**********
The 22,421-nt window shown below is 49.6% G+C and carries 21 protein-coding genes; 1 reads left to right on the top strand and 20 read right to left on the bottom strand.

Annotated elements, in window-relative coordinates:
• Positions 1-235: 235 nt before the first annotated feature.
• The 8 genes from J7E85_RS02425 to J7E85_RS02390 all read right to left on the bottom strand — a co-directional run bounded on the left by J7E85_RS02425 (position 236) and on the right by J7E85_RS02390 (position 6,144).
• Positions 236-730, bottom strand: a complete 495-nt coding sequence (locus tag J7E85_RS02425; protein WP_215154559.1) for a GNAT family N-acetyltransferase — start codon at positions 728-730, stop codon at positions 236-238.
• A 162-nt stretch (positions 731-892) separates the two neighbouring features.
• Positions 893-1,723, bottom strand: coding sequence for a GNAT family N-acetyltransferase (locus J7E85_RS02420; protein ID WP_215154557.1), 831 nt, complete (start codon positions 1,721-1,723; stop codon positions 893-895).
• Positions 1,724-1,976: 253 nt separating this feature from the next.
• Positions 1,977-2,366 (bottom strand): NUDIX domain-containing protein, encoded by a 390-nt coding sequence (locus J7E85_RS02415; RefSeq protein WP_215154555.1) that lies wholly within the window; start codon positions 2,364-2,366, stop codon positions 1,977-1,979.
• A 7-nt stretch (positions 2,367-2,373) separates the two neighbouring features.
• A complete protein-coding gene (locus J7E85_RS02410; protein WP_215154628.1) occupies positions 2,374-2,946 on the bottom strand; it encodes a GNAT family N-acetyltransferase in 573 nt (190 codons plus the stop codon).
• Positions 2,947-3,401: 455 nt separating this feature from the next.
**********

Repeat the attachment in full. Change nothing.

The 22,421-nt window shown below is 49.6% G+C and carries 21 protein-coding genes; 1 reads left to right on the top strand and 20 read right to left on the bottom strand.

Annotated elements, in window-relative coordinates:
• Positions 1-235: 235 nt before the first annotated feature.
• The 8 genes from J7E85_RS02425 to J7E85_RS02390 all read right to left on the bottom strand — a co-directional run bounded on the left by J7E85_RS02425 (position 236) and on the right by J7E85_RS02390 (position 6,144).
• Positions 236-730, bottom strand: a complete 495-nt coding sequence (locus tag J7E85_RS02425; protein WP_215154559.1) for a GNAT family N-acetyltransferase — start codon at positions 728-730, stop codon at positions 236-238.
• A 162-nt stretch (positions 731-892) separates the two neighbouring features.
• Positions 893-1,723, bottom strand: coding sequence for a GNAT family N-acetyltransferase (locus J7E85_RS02420; protein ID WP_215154557.1), 831 nt, complete (start codon positions 1,721-1,723; stop codon positions 893-895).
• Positions 1,724-1,976: 253 nt separating this feature from the next.
• Positions 1,977-2,366 (bottom strand): NUDIX domain-containing protein, encoded by a 390-nt coding sequence (locus J7E85_RS02415; RefSeq protein WP_215154555.1) that lies wholly within the window; start codon positions 2,364-2,366, stop codon positions 1,977-1,979.
• A 7-nt stretch (positions 2,367-2,373) separates the two neighbouring features.
• A complete protein-coding gene (locus J7E85_RS02410; protein WP_215154628.1) occupies positions 2,374-2,946 on the bottom strand; it encodes a GNAT family N-acetyltransferase in 573 nt (190 codons plus the stop codon).
• Positions 2,947-3,401: 455 nt separating this feature from the next.